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TV Review

PBS 'Lady' Paints a Convoluted Picture

April 25, 1998|HOWARD ROSENBERG

The new "Masterpiece Theatre" two-parter, "Painted Lady," has elegant settings and Helen Mirren playing nicely off-type as a near-forgotten pop star from the '60s. Neither of which are enough to overcome its essential blurriness.

Allan Cubitt's story opens well, with a pulsating art heist and murder on a summer night on Charles Stafford's Irish estate, where his friend, once-famous Maggie Sheridan (Mirren), is staying in a guest house while drying out from drugs, 10 years after a suicide attempt.

Yet soon thereafter, enigma and suspense are supplanted by a knot of confusion that director Julian Jarrold is unable to untangle.

Believing that a stolen painting holds the key to what happened, Maggie pulls herself together, glamorizes herself and invades the tony, deep-pockets world of international art, pretending to be a dealer in hopes of getting to the bottom of the crime and its possible link to the Stafford family.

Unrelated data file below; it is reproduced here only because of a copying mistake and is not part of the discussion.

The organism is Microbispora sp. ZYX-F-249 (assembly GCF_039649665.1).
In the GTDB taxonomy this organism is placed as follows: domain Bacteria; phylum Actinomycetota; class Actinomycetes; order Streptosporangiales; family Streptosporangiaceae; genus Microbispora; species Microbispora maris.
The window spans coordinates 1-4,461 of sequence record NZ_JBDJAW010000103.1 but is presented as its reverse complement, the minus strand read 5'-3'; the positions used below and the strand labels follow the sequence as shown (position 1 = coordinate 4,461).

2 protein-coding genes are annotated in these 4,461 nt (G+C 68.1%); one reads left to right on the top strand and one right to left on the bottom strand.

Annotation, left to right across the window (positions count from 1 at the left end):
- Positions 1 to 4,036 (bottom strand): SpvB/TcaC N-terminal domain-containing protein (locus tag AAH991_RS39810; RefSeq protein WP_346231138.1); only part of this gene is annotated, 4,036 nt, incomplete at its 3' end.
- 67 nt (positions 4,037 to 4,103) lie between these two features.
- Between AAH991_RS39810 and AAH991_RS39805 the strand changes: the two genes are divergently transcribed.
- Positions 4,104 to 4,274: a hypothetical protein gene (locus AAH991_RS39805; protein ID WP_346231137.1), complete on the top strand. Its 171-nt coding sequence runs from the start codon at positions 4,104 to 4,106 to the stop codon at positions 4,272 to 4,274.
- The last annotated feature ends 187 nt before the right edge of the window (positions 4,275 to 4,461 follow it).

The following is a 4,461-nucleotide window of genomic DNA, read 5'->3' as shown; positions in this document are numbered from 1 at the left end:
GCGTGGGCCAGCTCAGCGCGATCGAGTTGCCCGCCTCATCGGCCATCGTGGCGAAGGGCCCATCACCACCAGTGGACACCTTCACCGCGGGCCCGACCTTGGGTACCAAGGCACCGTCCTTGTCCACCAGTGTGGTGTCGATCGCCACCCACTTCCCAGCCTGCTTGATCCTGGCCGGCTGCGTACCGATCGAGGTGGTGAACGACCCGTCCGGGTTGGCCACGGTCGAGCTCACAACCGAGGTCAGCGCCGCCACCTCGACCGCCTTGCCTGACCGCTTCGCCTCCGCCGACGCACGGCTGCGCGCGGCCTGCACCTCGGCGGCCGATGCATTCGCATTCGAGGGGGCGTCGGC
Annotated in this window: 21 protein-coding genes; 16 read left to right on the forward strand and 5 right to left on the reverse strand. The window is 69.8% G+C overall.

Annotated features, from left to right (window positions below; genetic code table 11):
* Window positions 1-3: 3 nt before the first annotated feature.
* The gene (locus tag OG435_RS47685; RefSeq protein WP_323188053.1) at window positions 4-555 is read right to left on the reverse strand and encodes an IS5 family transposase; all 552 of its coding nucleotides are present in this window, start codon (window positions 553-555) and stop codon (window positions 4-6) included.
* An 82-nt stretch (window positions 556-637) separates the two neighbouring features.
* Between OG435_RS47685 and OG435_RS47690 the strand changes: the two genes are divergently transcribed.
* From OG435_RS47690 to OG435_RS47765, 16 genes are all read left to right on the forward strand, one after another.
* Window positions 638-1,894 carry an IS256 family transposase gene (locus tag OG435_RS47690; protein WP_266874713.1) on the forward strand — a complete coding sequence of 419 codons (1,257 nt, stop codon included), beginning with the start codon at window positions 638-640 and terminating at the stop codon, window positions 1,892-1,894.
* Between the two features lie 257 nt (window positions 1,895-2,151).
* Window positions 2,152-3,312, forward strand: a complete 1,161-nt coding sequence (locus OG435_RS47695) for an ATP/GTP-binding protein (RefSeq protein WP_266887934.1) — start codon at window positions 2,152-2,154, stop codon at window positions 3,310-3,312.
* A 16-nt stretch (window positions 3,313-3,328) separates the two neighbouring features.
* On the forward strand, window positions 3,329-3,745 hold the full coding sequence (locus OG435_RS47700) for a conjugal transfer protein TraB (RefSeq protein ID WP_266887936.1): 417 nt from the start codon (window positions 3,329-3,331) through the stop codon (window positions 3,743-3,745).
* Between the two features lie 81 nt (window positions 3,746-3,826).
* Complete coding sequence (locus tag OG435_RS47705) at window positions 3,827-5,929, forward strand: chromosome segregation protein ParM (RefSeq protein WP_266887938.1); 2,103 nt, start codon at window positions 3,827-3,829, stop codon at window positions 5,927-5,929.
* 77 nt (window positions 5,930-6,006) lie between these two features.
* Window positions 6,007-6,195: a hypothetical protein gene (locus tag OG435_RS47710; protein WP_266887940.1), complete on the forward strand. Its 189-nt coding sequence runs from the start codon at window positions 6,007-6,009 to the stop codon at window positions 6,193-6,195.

Luckily, her sister (Lesley Manville) and brother-in-law (Michael Maloney) are a part of this world and thus are available to advise her on the intricacies of the art trade and on a mysterious, high-stakes art dealer (Franco Nero) who ogles Maggie as if she were suitable for framing.

"Painted Lady" is not served well by its convoluting twists and character gridlock. There are just too many curves to follow. Especially grating is Sir Charles' son, Sebastian (Iain Glen), whose continual victimization recalls hapless Mr. Bill of the old "Saturday Night Live."

Mirren is persuasive as a lost soul reborn, and the staging is quite nice. Otherwise, ohhhhhh nohhhhhh!

*

* "Painted Lady" airs on "Masterpiece Theatre" at 9 p.m. Sunday on KCET-TV Channel 28.

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